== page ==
5 Summary

The study and characterization of contaminated sites, usually with the aim of deciding upon, designing, and later implementing remedial actions — or settling on the natural attenuation mechanisms to achieve cleanup — depends on a good understanding of the mechanisms that cause pollutant transport and attenuation. This has led to much emphasis being placed on processes involving microbiological activity and abiotic chemical reactions in the subsurface, including those that merely retard contaminant movement without transforming the chemicals. However, none of these factors is sufficient to predict contaminant spreading in the ground unless they are combined with a realistic understanding of the site-specific flow system. Typically, Darcy’s Law has been the basis for describing flow systems. The approach is to measure water levels in at least three wells, and from this determine a hydraulic gradient and flow direction. Hydraulic conductivity is then estimated either by laboratory or field techniques — and usually with a notable uncertainty attached to it — and a Darcy flux is calculated. Seepage velocities are subsequently estimated with the additional consideration of the effective porosity. Furthermore, the spacing between wells in these types of investigations often leads to spatial averaging of the flow variations in the subsurface. This methodology has proven effective enough over several decades that alternative methodologies have been used only sparingly. Our modern understanding of contaminant hydrogeology has revealed the ubiquity and importance of subsurface heterogeneity. There is gaining appreciation that aquifers are challenging to characterize with conventional methods that are usually applied at scales of tens of meters or greater. In a field that depends on the identification and treatment of pollutants in concentrations as low as parts per trillion, a very detailed knowledge of the prevailing flow system is highly advantageous if cleanup efforts are to have a chance of succeeding. Perfect knowledge of biodegradation rates, mineral reactions, and sorption are all insufficient to predict contaminant fate and transport, mixing rates, mass discharges, or consumption of aquifer buffering capacities unless groundwater flow velocities are also well known.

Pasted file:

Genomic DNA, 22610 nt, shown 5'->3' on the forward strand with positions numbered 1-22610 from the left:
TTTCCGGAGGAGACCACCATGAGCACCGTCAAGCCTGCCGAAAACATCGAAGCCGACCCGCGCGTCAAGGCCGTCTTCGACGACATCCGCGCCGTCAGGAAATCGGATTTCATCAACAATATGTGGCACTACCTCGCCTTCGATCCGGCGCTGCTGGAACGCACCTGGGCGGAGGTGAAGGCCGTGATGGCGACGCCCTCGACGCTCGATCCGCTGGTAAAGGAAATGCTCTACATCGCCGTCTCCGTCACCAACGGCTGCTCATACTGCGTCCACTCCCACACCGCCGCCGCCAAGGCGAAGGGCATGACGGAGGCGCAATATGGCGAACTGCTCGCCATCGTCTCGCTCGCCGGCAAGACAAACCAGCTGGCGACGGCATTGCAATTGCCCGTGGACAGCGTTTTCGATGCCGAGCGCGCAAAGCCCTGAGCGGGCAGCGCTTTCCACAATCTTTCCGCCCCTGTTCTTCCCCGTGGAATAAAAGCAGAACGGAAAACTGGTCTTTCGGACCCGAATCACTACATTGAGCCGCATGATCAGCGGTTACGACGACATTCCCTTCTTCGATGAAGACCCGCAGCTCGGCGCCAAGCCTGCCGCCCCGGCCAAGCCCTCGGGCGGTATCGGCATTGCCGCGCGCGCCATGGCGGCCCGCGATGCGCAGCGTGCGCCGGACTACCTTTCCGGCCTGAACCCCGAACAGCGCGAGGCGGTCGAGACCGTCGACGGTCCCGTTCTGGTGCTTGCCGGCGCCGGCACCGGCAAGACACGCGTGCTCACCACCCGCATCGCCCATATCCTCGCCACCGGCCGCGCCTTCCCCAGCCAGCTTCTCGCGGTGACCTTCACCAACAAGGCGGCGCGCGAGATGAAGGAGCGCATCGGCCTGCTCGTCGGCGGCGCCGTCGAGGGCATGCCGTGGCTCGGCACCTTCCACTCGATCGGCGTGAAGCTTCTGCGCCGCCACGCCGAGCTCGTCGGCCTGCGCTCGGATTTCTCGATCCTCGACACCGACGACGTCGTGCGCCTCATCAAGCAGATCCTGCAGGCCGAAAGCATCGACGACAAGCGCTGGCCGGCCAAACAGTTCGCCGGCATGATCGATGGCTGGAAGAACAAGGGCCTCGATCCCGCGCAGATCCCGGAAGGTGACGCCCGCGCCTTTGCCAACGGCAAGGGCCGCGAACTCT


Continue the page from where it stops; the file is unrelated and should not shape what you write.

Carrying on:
The technologies developed to compliment conventional Darcy-based studies tend to rely on tracers to infer the nature of flow. These may be implemented using multiple wells, as in inter-well tracer tests, or single wells, such as is the case with point dilution methods, passive flux meters, heat pulse flowmeters, passive flux meters, colloidal borescopes, or in-well point velocity probes. A subset of technologies advocate deployment of instruments in direct contact with the aquifer material, within dedicated boreholes, to avoid complications and flow distortions associated with filter packs and well screens. The ‘direct contact’ requirement of these instruments currently limits their use to aquifers that will collapse against them, i.e., those comprising unconsolidated, non-cohesive porous media. Two examples of such technologies are the In Situ Permeable Flow Sensor (ISPFS) and the Point Velocity Probe (PVP).

Many of the tools under development for small scale velocity measurements in porous media may be adaptable for use in fractured media as well. Fractured media pose a variety of special challenges for aquifer characterization studies. These include the identification and characterization of important conduits for flow, and the determination of flow directions that can deviate substantially from those predicted by water level maps. Traditionally, the Darcy approach is reliable if an EPM assumption is justified. Otherwise, tracers are effective to gain large scale pictures of where water flows and the lengths of transit times. Tracers can also be effective in smaller scale studies, but here they compete with single borehole tests that may be less expensive and arguably more controlled. The single borehole techniques that can be adapted to measure small intervals in a borehole are the ones best positioned to shed light on transport in fractured media. These technologies range from instruments that measure flow in single fractures to those that can characterize an entire borehole in a single operation.

Contaminant hydrogeology is an applied field that depends on many sciences and coaxes them to “play together” nicely. The overarching rules that ensure these playmates are harmonious are those that govern where, and how fast, the groundwater moves. The future promises to provide us with tools that will make observations of flow systems in time and space more detailed and affordable than ever before. This prognosis bodes well for the future of hydrogeology and our ongoing endeavors to reclaim contaminated aquifers.


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